Khepra was also identified with the sun itself that went round for ever and ringed the world with the safety of light continually renewed. Khepra in his boat was the antithesis of the deluge. Khepra-Ra is literally the sun-beetle, and this symbol of continuity, transformation, and resurrection was so profusely lavished in burial of the dead that the ancient scarabs are plentiful in Egypt to this day. All that pertains to Khepra must have been as familiar to the British people as to the Egyptians, and the beetle was regarded with a feeling as religious as theirs. In English folklore, if you kill a beetle it will be sure to rain. The reader will not see the full symbolic force of that until we have mastered the deluge myth. Khepra rolled up his ball and built his ark to save the seed against the coming [p.111] inundation. If you tread on the dark shimmering beetle called the sunshiner, the sun will suffer eclipse; as it is expressed, the 'sun will go in.' That is, because it was a symbol of the sun, and treading on its image was figuratively covering and eclipsing the sun. The beetle was the sign of the summer solstice, and our scarabaeus solstitialis abounds at midsummer. Putah is a beetle-headed god, and the bete in Devon is a black-beetle. Thus Put the opener and circle-maker keeps up his character as the bete, whence the beetle. In the monuments one name of Ptah, the scarab-headed god, is Khepra-Ra or sun-beetle, and Ptah was often painted of a green complexion. One particular sun-beetle with us has a head of gilded green, and is called a chovee or chovy. Also we have the name of Khepra in the chafer or dor-beetle, and chaferdor is a name doubly Egyptian, it shows that ter (now almost given up) was also a name of Khepra. Shevdilla, an Irish name of the beetle, also equates with the dor-chafer.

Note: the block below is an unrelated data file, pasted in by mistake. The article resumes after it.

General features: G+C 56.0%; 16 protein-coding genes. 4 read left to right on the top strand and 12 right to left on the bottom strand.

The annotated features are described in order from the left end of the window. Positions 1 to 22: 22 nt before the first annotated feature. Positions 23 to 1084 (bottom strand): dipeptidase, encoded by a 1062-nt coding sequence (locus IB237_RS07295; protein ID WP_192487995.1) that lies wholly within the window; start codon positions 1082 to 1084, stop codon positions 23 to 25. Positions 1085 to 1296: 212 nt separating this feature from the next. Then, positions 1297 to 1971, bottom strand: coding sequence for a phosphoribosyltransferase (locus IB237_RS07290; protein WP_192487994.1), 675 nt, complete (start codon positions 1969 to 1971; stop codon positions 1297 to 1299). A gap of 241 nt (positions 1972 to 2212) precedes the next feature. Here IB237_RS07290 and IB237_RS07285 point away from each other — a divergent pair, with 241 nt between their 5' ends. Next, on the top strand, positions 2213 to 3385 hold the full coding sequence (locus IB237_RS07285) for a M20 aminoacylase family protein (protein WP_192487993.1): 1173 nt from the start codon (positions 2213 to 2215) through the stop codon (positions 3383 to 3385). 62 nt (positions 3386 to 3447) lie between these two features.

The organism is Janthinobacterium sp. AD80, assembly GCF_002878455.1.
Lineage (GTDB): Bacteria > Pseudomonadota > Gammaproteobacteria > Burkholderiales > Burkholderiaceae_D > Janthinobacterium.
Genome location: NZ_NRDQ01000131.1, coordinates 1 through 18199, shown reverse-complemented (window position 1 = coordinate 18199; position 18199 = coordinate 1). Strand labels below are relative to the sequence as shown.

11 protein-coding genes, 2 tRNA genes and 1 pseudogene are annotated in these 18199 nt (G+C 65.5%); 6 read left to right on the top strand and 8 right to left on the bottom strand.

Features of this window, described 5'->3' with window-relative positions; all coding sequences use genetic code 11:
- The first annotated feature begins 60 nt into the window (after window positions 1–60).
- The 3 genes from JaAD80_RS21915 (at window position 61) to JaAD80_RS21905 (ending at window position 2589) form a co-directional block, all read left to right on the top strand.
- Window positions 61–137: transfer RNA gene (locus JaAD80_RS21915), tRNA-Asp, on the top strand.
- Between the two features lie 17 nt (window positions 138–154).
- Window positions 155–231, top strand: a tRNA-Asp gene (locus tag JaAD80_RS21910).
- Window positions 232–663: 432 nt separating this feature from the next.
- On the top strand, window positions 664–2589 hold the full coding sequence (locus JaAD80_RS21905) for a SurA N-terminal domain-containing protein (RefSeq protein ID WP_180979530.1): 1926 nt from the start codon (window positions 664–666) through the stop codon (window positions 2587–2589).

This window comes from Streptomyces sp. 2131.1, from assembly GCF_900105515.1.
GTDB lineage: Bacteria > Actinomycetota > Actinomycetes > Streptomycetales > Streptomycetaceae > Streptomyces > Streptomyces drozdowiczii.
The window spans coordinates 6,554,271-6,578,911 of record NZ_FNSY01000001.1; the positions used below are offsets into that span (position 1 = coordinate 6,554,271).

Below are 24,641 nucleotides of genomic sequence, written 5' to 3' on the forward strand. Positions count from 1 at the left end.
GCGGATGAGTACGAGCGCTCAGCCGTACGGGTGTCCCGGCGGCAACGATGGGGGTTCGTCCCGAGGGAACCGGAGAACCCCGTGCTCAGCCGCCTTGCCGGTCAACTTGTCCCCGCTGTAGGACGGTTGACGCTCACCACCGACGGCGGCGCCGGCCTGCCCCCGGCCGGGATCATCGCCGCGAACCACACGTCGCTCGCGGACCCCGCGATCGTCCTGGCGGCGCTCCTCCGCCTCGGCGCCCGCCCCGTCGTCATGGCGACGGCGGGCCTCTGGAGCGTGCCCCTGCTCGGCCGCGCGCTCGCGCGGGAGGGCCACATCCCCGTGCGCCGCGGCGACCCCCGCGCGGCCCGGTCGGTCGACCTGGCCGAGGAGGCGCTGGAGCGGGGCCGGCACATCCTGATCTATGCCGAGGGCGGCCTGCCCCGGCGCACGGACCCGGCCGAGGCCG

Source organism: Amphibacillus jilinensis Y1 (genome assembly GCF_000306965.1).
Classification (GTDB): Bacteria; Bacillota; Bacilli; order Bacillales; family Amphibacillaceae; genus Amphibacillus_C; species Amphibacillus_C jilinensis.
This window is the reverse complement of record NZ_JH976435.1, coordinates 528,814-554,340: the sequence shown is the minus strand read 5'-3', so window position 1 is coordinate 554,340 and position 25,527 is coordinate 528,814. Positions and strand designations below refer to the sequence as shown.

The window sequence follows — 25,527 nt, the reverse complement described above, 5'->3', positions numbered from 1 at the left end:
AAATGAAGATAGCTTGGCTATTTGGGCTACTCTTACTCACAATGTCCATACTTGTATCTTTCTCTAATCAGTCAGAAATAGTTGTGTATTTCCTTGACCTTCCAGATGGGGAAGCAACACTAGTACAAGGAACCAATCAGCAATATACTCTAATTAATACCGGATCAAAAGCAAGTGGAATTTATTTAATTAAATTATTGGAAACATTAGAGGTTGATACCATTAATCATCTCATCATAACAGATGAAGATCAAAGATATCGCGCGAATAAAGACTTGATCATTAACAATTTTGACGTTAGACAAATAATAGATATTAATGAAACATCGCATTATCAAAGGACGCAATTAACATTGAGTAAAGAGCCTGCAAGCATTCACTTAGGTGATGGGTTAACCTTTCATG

Our cooper is by name and nature a form of Khepra; he rings or hoops round the staves of the cask as Khepra clasped the circle of the signs. In English keeper is a clasp, and to kep, an earlier form of hoop, is to enclose. From this comes the keeper-ring of marriage that encloses the plain gold ring. Khepra made the circle of time as the sun, and his image was placed at the juncture where one cycle was transformed into another, and the year renewed. In our childhood we were taught that if we found the beetle lying on his back it was a good deed to turn him over and set him on his way. This presented the image of pause and retardation, meaningless, except related to the creator of time and keeper of continuity, but the act was still performed when the consciousness was lost; the ideograph, no longer read, was interpreted by faith. With the Norsemen, this aid to the beetle was supposed to expiate seven sins. The beetle was called the bug of Thor, Egyptian ter. On the introduction of Christianity, the thorbug was christened the Thor-Devil, to be kicked out of the way rather than helped upon it, yet the simple countryman, unthinking of Thor, will stop and turn over the poor beetle, 'that we tread upon,' who is a dark shadow on the earth of things heavenly. These superstitions do not need to be damned; they want to be explained; and they were only damned for the purpose of foully discrediting them as witnesses to the religious origins.